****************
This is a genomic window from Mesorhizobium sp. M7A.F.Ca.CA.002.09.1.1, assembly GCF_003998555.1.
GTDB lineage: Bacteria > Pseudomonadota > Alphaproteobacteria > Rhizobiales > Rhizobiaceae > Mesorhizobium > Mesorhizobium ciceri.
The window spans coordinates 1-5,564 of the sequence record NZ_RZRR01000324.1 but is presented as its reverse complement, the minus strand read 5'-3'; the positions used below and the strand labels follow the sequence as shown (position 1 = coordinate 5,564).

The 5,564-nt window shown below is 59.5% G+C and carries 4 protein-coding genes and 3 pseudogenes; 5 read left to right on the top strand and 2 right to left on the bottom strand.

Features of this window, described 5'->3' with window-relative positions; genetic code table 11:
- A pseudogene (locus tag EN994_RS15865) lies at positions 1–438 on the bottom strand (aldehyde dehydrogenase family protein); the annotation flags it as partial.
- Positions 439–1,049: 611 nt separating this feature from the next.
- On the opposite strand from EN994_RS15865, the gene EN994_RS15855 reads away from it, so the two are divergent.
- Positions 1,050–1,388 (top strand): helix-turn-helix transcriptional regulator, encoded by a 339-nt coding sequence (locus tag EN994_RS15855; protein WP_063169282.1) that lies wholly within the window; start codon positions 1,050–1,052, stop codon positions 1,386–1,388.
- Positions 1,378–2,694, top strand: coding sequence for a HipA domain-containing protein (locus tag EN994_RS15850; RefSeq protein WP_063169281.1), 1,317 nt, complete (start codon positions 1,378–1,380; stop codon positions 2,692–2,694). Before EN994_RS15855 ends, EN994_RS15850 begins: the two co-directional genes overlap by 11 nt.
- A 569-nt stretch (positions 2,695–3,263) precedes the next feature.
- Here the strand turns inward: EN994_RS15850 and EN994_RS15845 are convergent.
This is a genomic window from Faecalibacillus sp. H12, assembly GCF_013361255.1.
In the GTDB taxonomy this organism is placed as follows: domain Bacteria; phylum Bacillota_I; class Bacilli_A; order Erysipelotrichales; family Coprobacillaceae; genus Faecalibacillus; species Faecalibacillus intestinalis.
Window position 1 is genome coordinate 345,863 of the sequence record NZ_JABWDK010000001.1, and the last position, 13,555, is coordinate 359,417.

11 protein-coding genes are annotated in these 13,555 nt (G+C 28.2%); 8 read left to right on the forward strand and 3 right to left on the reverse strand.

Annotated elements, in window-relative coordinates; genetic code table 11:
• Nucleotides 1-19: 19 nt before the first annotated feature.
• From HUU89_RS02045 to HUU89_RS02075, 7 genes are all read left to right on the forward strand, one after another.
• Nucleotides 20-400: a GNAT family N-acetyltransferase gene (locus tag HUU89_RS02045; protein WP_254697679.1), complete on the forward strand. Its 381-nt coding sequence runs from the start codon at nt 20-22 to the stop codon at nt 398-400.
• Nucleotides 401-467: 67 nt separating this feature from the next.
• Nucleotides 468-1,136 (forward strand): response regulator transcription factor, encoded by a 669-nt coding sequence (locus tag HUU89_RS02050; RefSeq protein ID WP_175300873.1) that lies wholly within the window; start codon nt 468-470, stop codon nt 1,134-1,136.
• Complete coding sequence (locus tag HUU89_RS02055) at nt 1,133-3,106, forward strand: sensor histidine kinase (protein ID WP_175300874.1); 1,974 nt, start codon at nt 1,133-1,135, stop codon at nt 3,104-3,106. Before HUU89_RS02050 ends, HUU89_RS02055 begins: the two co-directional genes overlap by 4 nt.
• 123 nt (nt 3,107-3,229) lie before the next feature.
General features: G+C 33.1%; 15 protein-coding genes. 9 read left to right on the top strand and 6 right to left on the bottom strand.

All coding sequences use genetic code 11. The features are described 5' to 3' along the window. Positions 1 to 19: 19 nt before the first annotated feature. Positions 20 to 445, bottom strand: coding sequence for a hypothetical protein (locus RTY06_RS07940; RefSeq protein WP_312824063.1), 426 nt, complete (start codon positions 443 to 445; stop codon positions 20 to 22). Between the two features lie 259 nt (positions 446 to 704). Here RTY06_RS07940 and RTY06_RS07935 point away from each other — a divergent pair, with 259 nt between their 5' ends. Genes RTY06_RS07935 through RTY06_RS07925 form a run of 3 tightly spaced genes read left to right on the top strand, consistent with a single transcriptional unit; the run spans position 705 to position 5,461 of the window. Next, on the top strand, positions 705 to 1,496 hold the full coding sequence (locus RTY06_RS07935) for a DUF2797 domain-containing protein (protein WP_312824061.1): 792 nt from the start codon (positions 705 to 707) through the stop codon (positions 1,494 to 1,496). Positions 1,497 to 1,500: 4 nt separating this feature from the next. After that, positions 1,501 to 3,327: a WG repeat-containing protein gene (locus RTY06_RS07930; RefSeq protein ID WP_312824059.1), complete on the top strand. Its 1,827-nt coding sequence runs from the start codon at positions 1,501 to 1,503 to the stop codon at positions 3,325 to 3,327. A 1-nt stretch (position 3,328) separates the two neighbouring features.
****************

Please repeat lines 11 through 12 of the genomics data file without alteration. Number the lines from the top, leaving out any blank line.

- A 569-nt stretch (positions 2,695–3,263) precedes the next feature.
- Here the strand turns inward: EN994_RS15850 and EN994_RS15845 are convergent.